Fat-soluble vitamins may lower heart failure mortality risk…but only in women: Japan cohort study
Heart failure is a prevalent public health issue in countries where there is an ageing population, such as Japan.
Researchers from several Japanese universities therefore conducted a study to assess the link between dietary intakes of the fat-soluble vitamins A, D, E and K, and the morality rate in heart failure patients in Japan.
They recruited 23,099 men and 35,597 women between the ages of 40 and 79 to participate in the Japan Collaborative Cohort Study, and to complete a questionnaire on their food frequency, so they could calculate their intakes of the four vitamins.
During the median 19.3-year follow-up period, 567 (240 men, 327 women) participants died from heart failure.
The researchers estimated the sex-specific risks of death from heart failure and found it to be unrelated to dietary vitamin A intake in both sexes.
However, when it came to the consumption of vitamins D, E and K, a lowered risk was observed, but only in women.
They added that the association between the intake of each vitamin and the risk of death from heart failure "was slightly attenuated but remained statistically significant after mutual adjustment for intakes of the other vitamins".
This led them to state that high dietary consumption of the fat-soluble vitamins D, E and K was linked to a lower risk of death from heart failure in women but not in men.
In terms of limitations, they wrote: "The use of death certificates to ascertain heart failure deaths in the early years of the study (i.e., prior to 1994) was questionable, because most deaths of unknown origin, such as cardiac arrest or arrhythmic death — which are classified as ischaemic heart disease deaths in the United States — were registered as due to ‘unspecified heart failure’ in Japan.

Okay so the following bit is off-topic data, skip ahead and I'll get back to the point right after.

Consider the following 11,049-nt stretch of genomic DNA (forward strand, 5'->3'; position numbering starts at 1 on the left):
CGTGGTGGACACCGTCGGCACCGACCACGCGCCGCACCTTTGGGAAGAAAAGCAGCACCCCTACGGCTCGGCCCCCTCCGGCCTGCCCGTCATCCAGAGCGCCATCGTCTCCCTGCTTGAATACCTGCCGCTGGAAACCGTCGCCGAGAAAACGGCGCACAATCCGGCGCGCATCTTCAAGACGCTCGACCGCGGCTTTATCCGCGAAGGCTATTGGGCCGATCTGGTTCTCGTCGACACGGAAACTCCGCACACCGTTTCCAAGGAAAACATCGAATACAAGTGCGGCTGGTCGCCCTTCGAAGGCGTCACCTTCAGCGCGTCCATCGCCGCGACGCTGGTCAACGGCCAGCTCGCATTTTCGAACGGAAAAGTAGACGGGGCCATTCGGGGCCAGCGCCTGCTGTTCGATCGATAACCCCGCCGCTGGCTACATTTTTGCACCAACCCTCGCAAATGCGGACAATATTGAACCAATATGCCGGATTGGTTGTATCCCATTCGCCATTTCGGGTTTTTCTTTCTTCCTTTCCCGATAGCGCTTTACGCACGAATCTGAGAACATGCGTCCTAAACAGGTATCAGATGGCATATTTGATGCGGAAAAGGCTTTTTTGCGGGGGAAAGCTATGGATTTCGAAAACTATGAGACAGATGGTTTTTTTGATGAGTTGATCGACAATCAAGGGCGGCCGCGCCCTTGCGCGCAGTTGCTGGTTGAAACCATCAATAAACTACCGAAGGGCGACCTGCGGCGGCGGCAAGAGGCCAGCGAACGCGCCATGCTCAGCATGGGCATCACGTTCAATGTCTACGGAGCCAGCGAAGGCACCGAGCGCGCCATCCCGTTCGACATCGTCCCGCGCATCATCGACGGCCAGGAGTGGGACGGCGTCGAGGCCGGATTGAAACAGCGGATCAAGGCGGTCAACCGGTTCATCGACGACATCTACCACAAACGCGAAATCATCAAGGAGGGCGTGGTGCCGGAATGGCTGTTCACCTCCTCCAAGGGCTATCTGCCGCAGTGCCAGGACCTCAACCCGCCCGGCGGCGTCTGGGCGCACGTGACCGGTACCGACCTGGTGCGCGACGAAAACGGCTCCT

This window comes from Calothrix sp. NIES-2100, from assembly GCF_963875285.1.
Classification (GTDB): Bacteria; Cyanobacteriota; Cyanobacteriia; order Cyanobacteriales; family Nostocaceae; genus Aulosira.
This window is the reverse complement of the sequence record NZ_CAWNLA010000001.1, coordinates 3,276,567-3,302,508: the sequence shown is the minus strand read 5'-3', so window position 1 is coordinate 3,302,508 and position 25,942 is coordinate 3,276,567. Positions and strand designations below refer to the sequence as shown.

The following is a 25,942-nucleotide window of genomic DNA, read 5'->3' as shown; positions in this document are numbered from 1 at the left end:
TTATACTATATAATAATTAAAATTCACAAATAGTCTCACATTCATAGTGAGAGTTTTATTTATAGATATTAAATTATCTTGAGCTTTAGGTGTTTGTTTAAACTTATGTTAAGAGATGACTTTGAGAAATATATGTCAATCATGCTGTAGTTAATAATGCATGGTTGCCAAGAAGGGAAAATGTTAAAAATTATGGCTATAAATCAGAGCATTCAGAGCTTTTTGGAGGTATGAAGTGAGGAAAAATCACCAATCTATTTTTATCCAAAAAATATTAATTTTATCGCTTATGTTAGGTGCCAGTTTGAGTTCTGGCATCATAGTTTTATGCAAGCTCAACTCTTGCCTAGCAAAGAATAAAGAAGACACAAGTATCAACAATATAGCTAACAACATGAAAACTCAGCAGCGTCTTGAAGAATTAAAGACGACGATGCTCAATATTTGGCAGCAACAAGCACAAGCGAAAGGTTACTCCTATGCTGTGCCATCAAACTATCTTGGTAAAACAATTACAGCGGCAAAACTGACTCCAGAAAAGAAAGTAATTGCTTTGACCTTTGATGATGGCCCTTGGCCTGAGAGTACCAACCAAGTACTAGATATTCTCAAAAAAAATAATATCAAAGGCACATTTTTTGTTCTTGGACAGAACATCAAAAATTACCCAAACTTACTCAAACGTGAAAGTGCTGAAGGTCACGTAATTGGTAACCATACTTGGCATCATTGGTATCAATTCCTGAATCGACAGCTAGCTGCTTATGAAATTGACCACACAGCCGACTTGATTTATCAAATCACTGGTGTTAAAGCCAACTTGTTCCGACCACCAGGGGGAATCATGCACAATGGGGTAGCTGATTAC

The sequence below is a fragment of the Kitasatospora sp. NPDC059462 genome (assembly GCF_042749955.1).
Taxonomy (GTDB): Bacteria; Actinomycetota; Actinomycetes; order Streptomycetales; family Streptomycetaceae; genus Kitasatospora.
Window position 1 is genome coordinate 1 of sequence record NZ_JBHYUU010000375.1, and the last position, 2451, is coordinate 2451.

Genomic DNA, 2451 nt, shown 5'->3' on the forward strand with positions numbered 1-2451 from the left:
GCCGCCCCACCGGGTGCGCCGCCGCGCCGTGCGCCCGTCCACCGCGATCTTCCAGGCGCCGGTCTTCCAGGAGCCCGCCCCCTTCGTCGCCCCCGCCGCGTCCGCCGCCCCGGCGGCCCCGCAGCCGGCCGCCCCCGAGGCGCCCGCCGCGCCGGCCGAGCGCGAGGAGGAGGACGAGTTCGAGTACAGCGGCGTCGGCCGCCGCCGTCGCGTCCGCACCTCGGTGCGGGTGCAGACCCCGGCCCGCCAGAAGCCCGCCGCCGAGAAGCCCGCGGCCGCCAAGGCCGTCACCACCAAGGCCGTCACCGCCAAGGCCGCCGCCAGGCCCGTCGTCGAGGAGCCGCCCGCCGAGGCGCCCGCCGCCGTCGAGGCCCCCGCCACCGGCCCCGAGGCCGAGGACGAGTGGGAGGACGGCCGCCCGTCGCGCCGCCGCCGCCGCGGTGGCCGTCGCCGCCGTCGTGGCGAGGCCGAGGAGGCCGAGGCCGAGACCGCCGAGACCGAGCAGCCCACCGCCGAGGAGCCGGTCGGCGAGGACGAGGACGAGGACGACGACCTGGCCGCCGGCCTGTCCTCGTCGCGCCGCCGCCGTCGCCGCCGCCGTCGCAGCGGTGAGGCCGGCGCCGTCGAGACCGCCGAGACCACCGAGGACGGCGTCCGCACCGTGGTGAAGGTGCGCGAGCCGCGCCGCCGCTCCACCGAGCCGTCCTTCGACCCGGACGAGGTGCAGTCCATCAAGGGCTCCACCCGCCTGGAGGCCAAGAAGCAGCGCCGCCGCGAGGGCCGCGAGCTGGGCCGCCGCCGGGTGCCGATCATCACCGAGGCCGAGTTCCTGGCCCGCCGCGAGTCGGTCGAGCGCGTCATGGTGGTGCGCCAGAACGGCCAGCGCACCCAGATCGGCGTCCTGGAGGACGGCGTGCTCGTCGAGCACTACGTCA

"This classification accounted for 27% to 50% of diagnosed heart failure cases. Accordingly, the number of heart failure deaths in this study was contaminated by a number of cardiac arrest deaths and may have affected the association between dietary intakes of fat-soluble vitamins and heart failure."
However, they also said that sensitivity analyses to exclude deaths from heart failure had occurred within a decade of the follow-up period showed similar links.
They concluded: "In this large, community-based, prospective cohort study, higher dietary intakes of fat-soluble vitamins (K, E, and D) were associated with a reduced risk of mortality from heart failure among Japanese women but not men."
"Dietary intakes of fat soluble vitamins as predictors of mortality from heart failure in a large prospective cohort study"
Authors: Ehab S. Eshak, et al.